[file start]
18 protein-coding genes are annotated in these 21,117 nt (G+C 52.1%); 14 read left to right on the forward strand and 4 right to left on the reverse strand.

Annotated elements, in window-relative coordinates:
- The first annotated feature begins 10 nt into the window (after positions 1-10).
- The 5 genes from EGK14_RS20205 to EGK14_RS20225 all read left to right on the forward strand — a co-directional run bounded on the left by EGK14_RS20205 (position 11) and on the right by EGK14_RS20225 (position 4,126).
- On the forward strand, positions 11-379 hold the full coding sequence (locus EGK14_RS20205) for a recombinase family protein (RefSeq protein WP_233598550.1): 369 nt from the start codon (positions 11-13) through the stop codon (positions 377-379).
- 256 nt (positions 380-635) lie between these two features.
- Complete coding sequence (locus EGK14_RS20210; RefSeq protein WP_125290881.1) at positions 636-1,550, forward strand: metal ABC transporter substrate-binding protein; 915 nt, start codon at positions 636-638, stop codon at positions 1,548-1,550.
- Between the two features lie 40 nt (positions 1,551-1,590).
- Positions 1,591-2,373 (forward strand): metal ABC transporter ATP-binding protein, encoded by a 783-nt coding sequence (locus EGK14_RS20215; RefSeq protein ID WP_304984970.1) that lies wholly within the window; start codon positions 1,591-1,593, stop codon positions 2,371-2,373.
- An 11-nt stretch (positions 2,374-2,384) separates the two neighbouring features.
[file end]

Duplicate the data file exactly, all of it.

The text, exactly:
18 protein-coding genes are annotated in these 21,117 nt (G+C 52.1%); 14 read left to right on the forward strand and 4 right to left on the reverse strand.

Annotated elements, in window-relative coordinates:
- The first annotated feature begins 10 nt into the window (after positions 1-10).
- The 5 genes from EGK14_RS20205 to EGK14_RS20225 all read left to right on the forward strand — a co-directional run bounded on the left by EGK14_RS20205 (position 11) and on the right by EGK14_RS20225 (position 4,126).
- On the forward strand, positions 11-379 hold the full coding sequence (locus EGK14_RS20205) for a recombinase family protein (RefSeq protein WP_233598550.1): 369 nt from the start codon (positions 11-13) through the stop codon (positions 377-379).
- 256 nt (positions 380-635) lie between these two features.
- Complete coding sequence (locus EGK14_RS20210; RefSeq protein WP_125290881.1) at positions 636-1,550, forward strand: metal ABC transporter substrate-binding protein; 915 nt, start codon at positions 636-638, stop codon at positions 1,548-1,550.
- Between the two features lie 40 nt (positions 1,551-1,590).
- Positions 1,591-2,373 (forward strand): metal ABC transporter ATP-binding protein, encoded by a 783-nt coding sequence (locus EGK14_RS20215; RefSeq protein ID WP_304984970.1) that lies wholly within the window; start codon positions 1,591-1,593, stop codon positions 2,371-2,373.
- An 11-nt stretch (positions 2,374-2,384) separates the two neighbouring features.